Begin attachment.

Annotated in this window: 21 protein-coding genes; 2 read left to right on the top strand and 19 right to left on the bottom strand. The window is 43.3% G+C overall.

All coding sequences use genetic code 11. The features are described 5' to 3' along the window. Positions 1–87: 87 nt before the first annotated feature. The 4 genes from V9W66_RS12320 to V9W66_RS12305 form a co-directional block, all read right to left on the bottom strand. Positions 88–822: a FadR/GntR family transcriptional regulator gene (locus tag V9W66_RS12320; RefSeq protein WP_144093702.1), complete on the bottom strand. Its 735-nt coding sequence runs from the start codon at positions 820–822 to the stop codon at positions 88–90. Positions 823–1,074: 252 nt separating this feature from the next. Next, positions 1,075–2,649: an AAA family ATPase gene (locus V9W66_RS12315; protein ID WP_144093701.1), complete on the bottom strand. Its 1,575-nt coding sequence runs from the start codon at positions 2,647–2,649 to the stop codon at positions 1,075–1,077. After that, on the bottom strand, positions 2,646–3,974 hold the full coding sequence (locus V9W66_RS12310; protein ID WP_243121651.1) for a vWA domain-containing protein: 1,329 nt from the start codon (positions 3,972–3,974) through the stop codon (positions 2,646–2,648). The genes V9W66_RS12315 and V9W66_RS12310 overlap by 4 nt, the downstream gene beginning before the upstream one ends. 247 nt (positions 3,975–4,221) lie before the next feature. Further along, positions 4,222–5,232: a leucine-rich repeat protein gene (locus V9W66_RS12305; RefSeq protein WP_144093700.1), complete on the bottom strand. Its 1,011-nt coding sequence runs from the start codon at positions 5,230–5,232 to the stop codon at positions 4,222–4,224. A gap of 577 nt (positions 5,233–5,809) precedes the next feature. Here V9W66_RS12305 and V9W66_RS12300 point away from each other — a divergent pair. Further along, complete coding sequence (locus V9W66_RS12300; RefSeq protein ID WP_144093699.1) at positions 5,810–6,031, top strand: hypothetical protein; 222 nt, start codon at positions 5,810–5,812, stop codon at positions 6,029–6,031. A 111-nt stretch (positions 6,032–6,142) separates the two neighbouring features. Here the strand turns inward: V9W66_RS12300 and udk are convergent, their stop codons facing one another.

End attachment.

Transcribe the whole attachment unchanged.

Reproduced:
Annotated in this window: 21 protein-coding genes; 2 read left to right on the top strand and 19 right to left on the bottom strand. The window is 43.3% G+C overall.

All coding sequences use genetic code 11. The features are described 5' to 3' along the window. Positions 1–87: 87 nt before the first annotated feature. The 4 genes from V9W66_RS12320 to V9W66_RS12305 form a co-directional block, all read right to left on the bottom strand. Positions 88–822: a FadR/GntR family transcriptional regulator gene (locus tag V9W66_RS12320; RefSeq protein WP_144093702.1), complete on the bottom strand. Its 735-nt coding sequence runs from the start codon at positions 820–822 to the stop codon at positions 88–90. Positions 823–1,074: 252 nt separating this feature from the next. Next, positions 1,075–2,649: an AAA family ATPase gene (locus V9W66_RS12315; protein ID WP_144093701.1), complete on the bottom strand. Its 1,575-nt coding sequence runs from the start codon at positions 2,647–2,649 to the stop codon at positions 1,075–1,077. After that, on the bottom strand, positions 2,646–3,974 hold the full coding sequence (locus V9W66_RS12310; protein ID WP_243121651.1) for a vWA domain-containing protein: 1,329 nt from the start codon (positions 3,972–3,974) through the stop codon (positions 2,646–2,648). The genes V9W66_RS12315 and V9W66_RS12310 overlap by 4 nt, the downstream gene beginning before the upstream one ends. 247 nt (positions 3,975–4,221) lie before the next feature. Further along, positions 4,222–5,232: a leucine-rich repeat protein gene (locus V9W66_RS12305; RefSeq protein WP_144093700.1), complete on the bottom strand. Its 1,011-nt coding sequence runs from the start codon at positions 5,230–5,232 to the stop codon at positions 4,222–4,224. A gap of 577 nt (positions 5,233–5,809) precedes the next feature. Here V9W66_RS12305 and V9W66_RS12300 point away from each other — a divergent pair. Further along, complete coding sequence (locus V9W66_RS12300; RefSeq protein ID WP_144093699.1) at positions 5,810–6,031, top strand: hypothetical protein; 222 nt, start codon at positions 5,810–5,812, stop codon at positions 6,029–6,031. A 111-nt stretch (positions 6,032–6,142) separates the two neighbouring features. Here the strand turns inward: V9W66_RS12300 and udk are convergent, their stop codons facing one another.